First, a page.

Using medium-range target missiles and deploying launchers in Romania and Poland that are fit for launching Tomahawk cruise missiles, the US has openly violated these clauses of the Treaty. They did this some time ago. These launchers are already stationed in Romania and nothing happens. It seems that nothing is happening. This is even strange. This is not at all strange for us, but people should be able to see and understand it.

How are we evaluating the situation in this context? I have already said this and I want to repeat: Russia does not intend – this is very important, I am repeating this on purpose – Russia does not intend to deploy such missiles in Europe first. If they really are built and delivered to the European continent, and the United States has plans for this, at least we have not heard otherwise, it will dramatically exacerbate the international security situation, and create a serious threat to Russia, because some of these missiles can reach Moscow in just 10–12 minutes. This is a very serious threat to us. In this case, we will be forced, I would like to emphasise this, we will be forced to respond with mirror or asymmetric actions. What does this mean?

I am saying this directly and openly now, so that no one can blame us later, so that it will be clear to everyone in advance what is being said here. Russia will be forced to create and deploy weapons that can be used not only in the areas we are directly threatened from, but also in areas that contain decision-making centres for the missile systems threatening us.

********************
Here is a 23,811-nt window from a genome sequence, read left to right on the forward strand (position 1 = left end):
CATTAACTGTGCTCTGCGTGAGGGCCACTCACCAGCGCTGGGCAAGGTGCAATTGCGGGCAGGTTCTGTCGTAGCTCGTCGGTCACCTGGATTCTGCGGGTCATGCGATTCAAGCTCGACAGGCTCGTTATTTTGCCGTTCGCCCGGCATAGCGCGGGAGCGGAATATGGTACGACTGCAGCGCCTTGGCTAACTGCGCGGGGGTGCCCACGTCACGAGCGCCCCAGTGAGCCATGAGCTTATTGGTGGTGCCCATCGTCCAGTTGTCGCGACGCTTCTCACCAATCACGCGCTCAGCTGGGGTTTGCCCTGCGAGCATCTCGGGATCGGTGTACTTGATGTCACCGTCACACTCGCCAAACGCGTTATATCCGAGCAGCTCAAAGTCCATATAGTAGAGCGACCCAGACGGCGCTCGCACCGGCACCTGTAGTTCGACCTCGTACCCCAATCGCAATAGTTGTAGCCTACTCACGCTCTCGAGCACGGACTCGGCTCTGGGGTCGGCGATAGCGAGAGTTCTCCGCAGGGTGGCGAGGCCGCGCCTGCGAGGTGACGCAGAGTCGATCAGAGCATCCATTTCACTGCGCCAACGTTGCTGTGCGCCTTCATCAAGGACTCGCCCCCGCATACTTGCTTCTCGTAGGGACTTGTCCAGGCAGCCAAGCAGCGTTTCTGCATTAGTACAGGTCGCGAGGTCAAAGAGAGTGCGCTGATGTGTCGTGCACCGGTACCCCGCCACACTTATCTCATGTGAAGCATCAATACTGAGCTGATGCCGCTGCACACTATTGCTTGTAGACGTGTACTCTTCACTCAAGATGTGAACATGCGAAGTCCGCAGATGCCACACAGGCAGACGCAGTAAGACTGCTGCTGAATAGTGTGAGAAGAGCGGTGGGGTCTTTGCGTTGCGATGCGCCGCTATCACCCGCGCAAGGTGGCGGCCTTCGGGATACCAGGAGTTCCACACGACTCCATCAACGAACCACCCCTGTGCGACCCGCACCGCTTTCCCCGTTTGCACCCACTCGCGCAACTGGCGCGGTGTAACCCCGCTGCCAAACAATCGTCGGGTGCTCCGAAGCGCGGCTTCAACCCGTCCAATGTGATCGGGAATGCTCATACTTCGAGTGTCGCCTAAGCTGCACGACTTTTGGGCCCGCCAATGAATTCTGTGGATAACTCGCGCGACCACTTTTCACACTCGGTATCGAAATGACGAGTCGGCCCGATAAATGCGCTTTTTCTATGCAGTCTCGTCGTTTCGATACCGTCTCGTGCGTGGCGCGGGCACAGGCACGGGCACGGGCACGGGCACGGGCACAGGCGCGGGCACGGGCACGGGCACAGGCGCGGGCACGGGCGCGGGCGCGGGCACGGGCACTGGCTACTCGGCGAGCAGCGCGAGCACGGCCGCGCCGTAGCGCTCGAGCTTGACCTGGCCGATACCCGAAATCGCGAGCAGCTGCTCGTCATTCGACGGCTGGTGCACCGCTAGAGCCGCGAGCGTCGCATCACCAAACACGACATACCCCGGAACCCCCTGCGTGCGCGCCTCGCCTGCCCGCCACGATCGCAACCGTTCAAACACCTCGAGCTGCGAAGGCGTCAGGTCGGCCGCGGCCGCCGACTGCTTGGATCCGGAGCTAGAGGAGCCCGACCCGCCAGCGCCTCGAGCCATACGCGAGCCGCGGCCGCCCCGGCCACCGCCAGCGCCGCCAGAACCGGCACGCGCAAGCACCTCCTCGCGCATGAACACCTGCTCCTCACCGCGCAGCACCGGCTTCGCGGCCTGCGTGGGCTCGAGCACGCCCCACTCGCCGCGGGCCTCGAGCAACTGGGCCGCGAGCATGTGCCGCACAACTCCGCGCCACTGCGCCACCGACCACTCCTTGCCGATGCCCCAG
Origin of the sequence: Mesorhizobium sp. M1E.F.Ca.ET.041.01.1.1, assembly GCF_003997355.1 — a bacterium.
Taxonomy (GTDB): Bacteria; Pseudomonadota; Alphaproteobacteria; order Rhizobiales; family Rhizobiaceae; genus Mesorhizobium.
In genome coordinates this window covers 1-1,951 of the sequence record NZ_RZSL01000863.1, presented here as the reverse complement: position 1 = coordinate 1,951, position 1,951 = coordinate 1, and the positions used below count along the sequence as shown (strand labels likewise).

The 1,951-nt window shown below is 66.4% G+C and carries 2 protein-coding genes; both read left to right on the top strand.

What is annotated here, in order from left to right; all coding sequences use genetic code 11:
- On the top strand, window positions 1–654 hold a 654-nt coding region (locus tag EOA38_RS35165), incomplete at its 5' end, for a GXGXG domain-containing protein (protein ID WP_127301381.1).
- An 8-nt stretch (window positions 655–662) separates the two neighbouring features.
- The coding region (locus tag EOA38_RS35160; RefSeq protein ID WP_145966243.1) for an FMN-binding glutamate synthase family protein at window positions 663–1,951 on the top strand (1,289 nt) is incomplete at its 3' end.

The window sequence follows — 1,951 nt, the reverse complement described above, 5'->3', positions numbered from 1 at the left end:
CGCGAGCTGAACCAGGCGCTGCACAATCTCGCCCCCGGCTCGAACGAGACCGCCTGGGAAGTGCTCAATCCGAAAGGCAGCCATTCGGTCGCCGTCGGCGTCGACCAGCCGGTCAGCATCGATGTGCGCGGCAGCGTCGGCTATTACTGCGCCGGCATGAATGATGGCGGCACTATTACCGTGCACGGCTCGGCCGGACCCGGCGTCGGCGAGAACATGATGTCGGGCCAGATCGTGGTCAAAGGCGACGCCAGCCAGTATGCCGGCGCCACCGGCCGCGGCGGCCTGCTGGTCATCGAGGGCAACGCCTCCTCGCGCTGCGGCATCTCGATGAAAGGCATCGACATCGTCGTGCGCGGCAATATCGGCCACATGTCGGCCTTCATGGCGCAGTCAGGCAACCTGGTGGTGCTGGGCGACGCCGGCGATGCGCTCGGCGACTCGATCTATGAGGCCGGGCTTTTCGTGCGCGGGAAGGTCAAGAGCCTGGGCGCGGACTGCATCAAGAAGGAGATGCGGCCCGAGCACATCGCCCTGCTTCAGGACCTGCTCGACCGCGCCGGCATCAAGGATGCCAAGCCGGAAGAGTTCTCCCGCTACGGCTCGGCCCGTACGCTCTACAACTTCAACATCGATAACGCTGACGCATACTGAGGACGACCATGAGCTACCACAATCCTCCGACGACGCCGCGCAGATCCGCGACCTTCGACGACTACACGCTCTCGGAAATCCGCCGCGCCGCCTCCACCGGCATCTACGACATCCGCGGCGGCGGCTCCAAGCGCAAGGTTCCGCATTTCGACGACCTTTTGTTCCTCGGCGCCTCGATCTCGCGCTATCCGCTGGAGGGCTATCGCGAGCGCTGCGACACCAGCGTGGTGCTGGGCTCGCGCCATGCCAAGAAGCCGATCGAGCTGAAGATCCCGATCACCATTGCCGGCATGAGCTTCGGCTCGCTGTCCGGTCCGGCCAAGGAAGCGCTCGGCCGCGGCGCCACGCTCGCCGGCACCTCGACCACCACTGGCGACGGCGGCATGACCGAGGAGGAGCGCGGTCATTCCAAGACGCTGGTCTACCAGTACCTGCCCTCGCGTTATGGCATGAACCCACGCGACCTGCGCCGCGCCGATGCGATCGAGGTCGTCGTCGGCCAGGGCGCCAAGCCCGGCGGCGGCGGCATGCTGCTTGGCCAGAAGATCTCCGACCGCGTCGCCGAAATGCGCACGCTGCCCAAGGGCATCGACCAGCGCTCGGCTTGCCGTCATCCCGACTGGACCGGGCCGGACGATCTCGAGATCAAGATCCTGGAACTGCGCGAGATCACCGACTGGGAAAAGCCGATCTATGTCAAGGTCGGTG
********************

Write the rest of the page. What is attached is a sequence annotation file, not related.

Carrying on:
What is important in this regard? There is some new information. These weapons will fully correspond to the threats directed against Russia in their technical specifications, including flight times to these decision-making centres.

We know how to do this and will implement these plans immediately, as soon as the threats to us become real. I do not think we need any further, irresponsible exacerbation of the current international situation. We do not want this.

What would I like to add? Our American colleagues have already tried to gain absolute military superiority with their global missile defence project. They need to stop deluding themselves. Our response will always be efficient and effective.

The work on promising prototypes and weapon systems that I spoke about in my Address last year continues as scheduled and without disruptions. We have launched serial production of the Avangard system, which I have already mentioned today. As planned, this year, the first regiment of the Strategic Missile Troops will be equipped with Avangard. The Sarmat super-heavy intercontinental missile of unprecedented power is undergoing a series of tests. The Peresvet laser weapon and the aviation systems equipped with Kinzhal hypersonic ballistic missiles proved their unique characteristics during test and combat alert missions while the personnel learned how to operate them. Next December, all the Peresvet missiles supplied to the Armed Forces will be put on standby alert. We will continue expanding the infrastructure for the MiG-31 interceptors carrying Kinzhal missiles.

The Burevestnik nuclear-powered cruise missile of unlimited range and the Poseidon nuclear-powered unmanned underwater vehicle of unlimited range are successfully undergoing tests.

In this context, I would like to make an important statement. We did not announce it before, but today we can say that as soon as this spring the first nuclear-powered submarine carrying this unmanned vehicle will be launched.
The work is going as planned.